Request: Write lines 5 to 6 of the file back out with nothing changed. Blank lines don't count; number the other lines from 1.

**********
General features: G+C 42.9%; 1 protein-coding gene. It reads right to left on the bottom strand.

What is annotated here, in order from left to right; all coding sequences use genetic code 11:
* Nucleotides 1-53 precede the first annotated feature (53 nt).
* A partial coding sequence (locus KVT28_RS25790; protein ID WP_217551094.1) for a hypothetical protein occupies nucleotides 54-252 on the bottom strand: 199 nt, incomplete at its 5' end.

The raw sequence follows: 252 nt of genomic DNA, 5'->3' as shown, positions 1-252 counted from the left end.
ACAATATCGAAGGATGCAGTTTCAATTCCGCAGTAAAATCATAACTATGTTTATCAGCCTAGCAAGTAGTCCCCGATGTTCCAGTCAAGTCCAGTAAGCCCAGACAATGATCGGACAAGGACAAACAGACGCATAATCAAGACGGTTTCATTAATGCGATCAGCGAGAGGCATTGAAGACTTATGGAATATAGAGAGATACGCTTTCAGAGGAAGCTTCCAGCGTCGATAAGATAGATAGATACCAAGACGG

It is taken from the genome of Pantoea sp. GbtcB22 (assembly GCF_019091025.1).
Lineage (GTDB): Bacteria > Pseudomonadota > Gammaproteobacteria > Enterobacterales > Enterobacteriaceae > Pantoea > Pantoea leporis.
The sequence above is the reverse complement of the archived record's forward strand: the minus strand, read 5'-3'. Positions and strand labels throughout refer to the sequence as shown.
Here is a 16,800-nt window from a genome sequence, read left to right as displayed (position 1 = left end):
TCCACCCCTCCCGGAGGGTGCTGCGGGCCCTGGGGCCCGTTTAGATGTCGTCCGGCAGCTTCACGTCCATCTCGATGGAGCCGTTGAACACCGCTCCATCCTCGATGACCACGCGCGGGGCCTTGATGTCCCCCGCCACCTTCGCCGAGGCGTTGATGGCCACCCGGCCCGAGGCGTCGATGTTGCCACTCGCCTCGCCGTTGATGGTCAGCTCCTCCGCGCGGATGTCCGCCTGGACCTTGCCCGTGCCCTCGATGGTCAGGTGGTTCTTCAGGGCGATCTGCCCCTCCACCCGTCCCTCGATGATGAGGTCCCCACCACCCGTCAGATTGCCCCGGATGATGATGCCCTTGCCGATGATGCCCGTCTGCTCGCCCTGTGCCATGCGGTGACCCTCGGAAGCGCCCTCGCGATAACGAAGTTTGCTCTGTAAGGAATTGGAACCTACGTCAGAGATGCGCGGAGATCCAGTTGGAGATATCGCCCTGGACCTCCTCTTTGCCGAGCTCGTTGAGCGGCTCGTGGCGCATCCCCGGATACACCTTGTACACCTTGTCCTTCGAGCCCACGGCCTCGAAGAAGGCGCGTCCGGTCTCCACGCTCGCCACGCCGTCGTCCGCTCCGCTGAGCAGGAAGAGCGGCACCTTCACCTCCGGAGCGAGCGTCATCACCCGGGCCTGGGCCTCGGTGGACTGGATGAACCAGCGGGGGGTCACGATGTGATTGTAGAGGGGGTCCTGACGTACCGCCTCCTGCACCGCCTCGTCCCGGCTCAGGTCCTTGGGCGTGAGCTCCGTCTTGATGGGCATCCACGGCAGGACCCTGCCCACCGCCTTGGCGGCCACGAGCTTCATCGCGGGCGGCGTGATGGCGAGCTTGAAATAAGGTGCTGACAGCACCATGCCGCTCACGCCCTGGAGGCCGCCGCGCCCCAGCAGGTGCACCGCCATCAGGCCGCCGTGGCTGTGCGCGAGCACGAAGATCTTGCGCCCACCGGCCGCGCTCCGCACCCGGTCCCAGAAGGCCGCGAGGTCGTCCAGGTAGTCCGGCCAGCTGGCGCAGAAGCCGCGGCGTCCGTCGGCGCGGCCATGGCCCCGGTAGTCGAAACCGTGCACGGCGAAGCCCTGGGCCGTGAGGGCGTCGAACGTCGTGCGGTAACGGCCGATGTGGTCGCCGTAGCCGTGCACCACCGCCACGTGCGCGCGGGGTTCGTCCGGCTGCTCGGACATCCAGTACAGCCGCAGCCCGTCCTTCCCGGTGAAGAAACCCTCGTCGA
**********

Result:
The raw sequence follows: 252 nt of genomic DNA, 5'->3' as shown, positions 1-252 counted from the left end.
ACAATATCGAAGGATGCAGTTTCAATTCCGCAGTAAAATCATAACTATGTTTATCAGCCTAGCAAGTAGTCCCCGATGTTCCAGTCAAGTCCAGTAAGCCCAGACAATGATCGGACAAGGACAAACAGACGCATAATCAAGACGGTTTCATTAATGCGATCAGCGAGAGGCATTGAAGACTTATGGAATATAGAGAGATACGCTTTCAGAGGAAGCTTCCAGCGTCGATAAGATAGATAGATACCAAGACGG